Overland's supporters hope for one more miracle

Funding for the passenger rail service is due to run out in seven days' time.

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After 133 years, the fate of the Overland is due to be decided in the next week.

A Victorian government subsidy for the passenger train service is due to expire on June 30.

The situation has been complicated by the COVID-19 pandemic – no trains have actually run since March.

But supporters of the Overland have not been sitting idle.

On Friday, Murray Bridge Councillor Mat O’Brien was one of eight delegates at a virtual meeting between campaigners from both sides of the state border.

Those present called for operator Journey Beyond to keep the rail service going for another six months, time enough for supporters to draw up a strategic plan for its future; and for the formation of a Friends of the Overland group which could advocate for and within the community.

Cr O’Brien argued that minor changes could make the Overland a more attractive option for interstate travellers.

Connecting buses from surrounding towns would expand the service's passenger catchment area; wi-fi and USB charging facilities would give travellers more entertainment options; and replacing the daytime service with an overnight service might also have some appeal, he said.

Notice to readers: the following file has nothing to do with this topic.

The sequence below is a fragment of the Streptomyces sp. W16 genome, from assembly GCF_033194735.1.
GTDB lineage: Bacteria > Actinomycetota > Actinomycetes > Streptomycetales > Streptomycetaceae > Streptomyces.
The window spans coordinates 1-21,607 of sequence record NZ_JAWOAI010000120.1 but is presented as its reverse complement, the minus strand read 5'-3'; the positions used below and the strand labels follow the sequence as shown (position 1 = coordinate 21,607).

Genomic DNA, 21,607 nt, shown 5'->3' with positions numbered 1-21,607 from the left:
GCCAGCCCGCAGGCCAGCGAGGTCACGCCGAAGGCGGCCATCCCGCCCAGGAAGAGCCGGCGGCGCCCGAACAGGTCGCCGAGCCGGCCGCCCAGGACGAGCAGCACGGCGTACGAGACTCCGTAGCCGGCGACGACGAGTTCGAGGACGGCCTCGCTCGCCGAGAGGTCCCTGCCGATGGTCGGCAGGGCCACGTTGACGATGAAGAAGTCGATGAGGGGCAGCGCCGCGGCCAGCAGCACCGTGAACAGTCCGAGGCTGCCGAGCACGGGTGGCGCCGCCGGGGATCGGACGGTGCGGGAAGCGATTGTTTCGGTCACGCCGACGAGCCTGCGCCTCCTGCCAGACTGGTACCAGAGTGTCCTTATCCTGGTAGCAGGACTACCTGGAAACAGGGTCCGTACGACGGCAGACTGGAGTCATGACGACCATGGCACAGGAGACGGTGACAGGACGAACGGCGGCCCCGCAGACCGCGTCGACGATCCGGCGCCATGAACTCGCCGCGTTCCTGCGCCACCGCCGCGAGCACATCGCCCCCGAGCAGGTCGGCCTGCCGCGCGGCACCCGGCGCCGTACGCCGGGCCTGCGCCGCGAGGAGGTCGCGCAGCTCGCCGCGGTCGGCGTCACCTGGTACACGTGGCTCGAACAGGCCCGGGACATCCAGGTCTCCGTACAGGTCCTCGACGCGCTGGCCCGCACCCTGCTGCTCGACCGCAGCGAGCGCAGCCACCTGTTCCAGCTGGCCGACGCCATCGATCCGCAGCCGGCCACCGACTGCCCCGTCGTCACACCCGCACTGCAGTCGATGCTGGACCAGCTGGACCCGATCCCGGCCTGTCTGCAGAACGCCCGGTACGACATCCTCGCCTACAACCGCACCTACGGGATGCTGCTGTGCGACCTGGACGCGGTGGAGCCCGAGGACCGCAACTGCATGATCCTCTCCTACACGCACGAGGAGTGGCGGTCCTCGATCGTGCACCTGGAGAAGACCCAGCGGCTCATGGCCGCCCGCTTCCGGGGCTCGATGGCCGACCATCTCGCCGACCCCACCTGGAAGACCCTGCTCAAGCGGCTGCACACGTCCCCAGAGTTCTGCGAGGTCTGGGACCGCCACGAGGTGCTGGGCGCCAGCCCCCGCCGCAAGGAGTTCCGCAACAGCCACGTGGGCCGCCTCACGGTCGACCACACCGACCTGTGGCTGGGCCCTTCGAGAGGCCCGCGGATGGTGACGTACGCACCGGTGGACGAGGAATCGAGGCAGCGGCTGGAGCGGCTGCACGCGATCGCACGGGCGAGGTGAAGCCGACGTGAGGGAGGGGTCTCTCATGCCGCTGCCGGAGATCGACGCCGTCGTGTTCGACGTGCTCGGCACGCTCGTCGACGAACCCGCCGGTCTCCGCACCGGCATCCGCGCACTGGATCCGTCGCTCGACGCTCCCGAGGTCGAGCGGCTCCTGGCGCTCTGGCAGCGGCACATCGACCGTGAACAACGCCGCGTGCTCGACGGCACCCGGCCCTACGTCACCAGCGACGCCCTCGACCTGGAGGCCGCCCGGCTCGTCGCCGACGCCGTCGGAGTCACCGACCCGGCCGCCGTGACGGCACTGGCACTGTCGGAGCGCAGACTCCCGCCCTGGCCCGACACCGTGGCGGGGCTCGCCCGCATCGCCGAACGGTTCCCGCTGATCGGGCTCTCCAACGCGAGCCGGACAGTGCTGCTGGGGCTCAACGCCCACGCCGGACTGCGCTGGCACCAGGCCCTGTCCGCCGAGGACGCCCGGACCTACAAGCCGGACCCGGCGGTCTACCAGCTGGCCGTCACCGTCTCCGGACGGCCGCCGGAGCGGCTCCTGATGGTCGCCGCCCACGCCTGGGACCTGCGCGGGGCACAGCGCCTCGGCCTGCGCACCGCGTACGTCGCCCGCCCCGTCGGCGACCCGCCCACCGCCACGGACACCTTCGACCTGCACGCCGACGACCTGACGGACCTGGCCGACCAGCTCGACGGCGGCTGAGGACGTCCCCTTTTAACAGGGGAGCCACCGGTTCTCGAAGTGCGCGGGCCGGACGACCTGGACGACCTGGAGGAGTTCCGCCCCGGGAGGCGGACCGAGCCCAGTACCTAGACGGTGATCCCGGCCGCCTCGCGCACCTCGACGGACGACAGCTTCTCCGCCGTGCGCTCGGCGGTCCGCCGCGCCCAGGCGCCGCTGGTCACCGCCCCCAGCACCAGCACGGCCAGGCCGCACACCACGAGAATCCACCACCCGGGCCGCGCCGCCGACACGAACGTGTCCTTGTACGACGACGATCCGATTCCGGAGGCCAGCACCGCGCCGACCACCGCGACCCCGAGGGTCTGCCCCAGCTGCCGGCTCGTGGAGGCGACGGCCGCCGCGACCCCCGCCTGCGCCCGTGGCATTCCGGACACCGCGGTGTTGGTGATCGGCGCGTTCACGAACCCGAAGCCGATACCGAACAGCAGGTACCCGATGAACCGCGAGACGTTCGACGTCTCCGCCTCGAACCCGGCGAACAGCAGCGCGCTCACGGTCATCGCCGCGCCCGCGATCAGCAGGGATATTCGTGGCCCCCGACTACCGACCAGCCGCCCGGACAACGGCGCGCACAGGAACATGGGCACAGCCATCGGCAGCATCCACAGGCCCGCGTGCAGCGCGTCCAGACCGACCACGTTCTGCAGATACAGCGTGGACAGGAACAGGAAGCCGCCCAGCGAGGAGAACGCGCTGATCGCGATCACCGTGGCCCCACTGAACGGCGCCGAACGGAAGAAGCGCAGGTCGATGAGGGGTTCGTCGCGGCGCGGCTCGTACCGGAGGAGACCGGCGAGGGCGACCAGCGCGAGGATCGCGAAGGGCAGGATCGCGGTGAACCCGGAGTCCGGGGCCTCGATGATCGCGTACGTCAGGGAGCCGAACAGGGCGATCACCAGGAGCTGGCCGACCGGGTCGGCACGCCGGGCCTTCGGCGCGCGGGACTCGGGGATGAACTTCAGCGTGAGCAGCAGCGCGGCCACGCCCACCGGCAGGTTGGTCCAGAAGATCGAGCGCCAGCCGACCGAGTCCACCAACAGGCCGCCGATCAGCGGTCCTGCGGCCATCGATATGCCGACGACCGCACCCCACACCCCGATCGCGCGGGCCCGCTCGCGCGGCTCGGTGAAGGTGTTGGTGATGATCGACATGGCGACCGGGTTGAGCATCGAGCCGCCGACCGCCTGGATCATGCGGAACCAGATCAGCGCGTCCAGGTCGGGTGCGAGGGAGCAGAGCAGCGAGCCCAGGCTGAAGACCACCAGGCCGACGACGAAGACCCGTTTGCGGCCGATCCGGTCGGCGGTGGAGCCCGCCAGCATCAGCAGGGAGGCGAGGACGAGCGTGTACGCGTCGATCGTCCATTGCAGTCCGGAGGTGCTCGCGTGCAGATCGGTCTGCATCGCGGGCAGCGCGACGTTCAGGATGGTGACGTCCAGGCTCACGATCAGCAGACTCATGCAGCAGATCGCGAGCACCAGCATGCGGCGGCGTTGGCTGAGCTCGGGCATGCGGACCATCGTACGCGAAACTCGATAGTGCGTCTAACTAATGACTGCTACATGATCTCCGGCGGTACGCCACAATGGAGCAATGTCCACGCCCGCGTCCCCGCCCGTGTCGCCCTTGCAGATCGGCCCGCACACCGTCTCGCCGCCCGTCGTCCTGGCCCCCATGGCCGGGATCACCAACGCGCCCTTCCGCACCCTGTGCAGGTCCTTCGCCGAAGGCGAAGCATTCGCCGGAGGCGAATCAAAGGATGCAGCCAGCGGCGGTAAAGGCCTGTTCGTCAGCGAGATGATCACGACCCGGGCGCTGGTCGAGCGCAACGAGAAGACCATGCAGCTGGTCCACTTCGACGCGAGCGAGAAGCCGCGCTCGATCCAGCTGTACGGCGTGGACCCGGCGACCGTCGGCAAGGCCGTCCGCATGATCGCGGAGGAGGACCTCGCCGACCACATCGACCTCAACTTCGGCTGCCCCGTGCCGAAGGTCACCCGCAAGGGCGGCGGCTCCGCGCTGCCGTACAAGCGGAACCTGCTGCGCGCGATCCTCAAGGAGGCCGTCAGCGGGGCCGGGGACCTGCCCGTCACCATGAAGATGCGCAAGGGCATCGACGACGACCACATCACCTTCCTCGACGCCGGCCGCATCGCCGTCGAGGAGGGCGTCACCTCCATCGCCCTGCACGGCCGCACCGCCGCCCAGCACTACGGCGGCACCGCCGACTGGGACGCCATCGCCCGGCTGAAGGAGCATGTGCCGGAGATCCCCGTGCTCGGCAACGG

“The Overland does so much right already,” he said on Friday.

“Comments abound about the excellent service, spacious seating, ability to move around, affordable food, the ability for older folk and those with disabilities to travel in comfort, and families who just love making the trip.

“To get more travelling this way, we need to get the message out to people – not only the footy public, who know it’s a great way to catch a game interstate, but to anyone who wants to travel in comfort between Adelaide and Melbourne.”

Government subsidies for the train supported tourism jobs, he said.

Among the others at the meeting were Horsham Mayor Mark Radford, state Labor MPs Clare Scriven and Tony Zappia, University of Woolongong academic Philip Laird and Adelaide author John Wilson.

Mr Wilson hoped a new operator might start an Adelaide to Melbourne passenger service, and that Journey Beyond would be willing to sell the carriages that were the soul of the Overland.

“I reckon we've got about a week left to save the grand old lady,” he said.

“My fear is that if nothing is in place they (the carriages) will go out to the Islington workshops, to the knackery, and be turned into crew cars for long-distance freight trains.

“Once the carriages get gutted, we've lost it – it's gone.”

Photo of John Wilson at Murray Bridge Railway Station: Peri Strathearn. Video: Mark Radford/YouTube.

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